Energy security, like food security, is life-or-death stuff, it's not to be taken lightly. So what should we do to improve our resilience?

We should intentionally restore the qualities we have lost: Adding Buffering by placing sufficient storage, ideally spaced around the grid, and adding Diversity and Redundancy through moving to a mix of energy sources: wind, solar, hydro and (especially in the UK) tidal.

Another useful contribution (though not a panacea in its own right) is local generation, using domestic microCHP and solar PV to generate electricity. So it's interesting to see that feed-in tariffs are finally coming to the UK in April. The final terms are not yet public, but the government is going to guarantee that, for a fixed period (20 years?), all electricity generated will get paid-for at a rate which turns local generation into an attractive investment (e.g. 36p per unit instead of the current 5p) . "Better late than never" I say - we're more than a decade behind many other countries on this - even Iran already feed-in tariffs! This will certainly help accelerate the move towards grid-parity, which is where the cost of locally-generated electricity matches the cost of centrally-generated. And once we're there, then we'll be a lot more resilient against foreign oil prices, gas supply interruptions - and snow (free brush supplied with every installation!).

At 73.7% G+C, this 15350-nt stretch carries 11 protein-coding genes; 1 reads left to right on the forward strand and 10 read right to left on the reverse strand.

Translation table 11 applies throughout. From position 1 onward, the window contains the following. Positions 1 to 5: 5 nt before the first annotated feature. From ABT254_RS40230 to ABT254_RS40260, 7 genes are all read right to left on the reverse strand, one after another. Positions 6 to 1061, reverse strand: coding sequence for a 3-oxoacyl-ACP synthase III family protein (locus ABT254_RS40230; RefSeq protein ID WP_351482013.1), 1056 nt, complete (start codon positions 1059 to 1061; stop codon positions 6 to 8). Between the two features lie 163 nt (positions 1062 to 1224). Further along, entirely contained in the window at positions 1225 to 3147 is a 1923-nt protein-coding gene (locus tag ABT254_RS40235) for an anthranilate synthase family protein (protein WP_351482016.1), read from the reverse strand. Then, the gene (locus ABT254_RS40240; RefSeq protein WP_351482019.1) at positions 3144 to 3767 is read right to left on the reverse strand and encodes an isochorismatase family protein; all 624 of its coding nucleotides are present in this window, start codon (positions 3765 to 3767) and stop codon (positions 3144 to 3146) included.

Another way to increase resilience is to devolve more of the responsibility for infrastructure out to local level, so that planning and storage is taken as a local responsibility, to avoid the "someone else's problem" effect. It's particularly interesting to see grass-roots examples of this springing-up, for example Transition Towns.

Tuesday, 5 January 2010

Christmas Energy

At AlertMe, we were wondering what impact Christmas would have on the energy consumption of the nation with all that TV watching, Christmas tree lighting and turkey roasting. Luckily, the Swingometer lets us find out.

The Swingometer was firmly in the red leading up to Christmas with higher energy usage than usual, probably due to the cold weather and snow.

It was no surprise that Christmas day continued the trend, with the UK using significantly more energy than on a typical Thursday.

Looking at the animated heat-map below, you can see a huge decrease in energy consumption in London at Christmas (this is shown as London going green in the map). Presumably a lot of Londoners left the city to visit family over the festive season. Then, on the 3rd of January the usage in London leapt back into the orange, indicating that people had returned home ready to go back to work.

Happy New Year from all at AlertMe!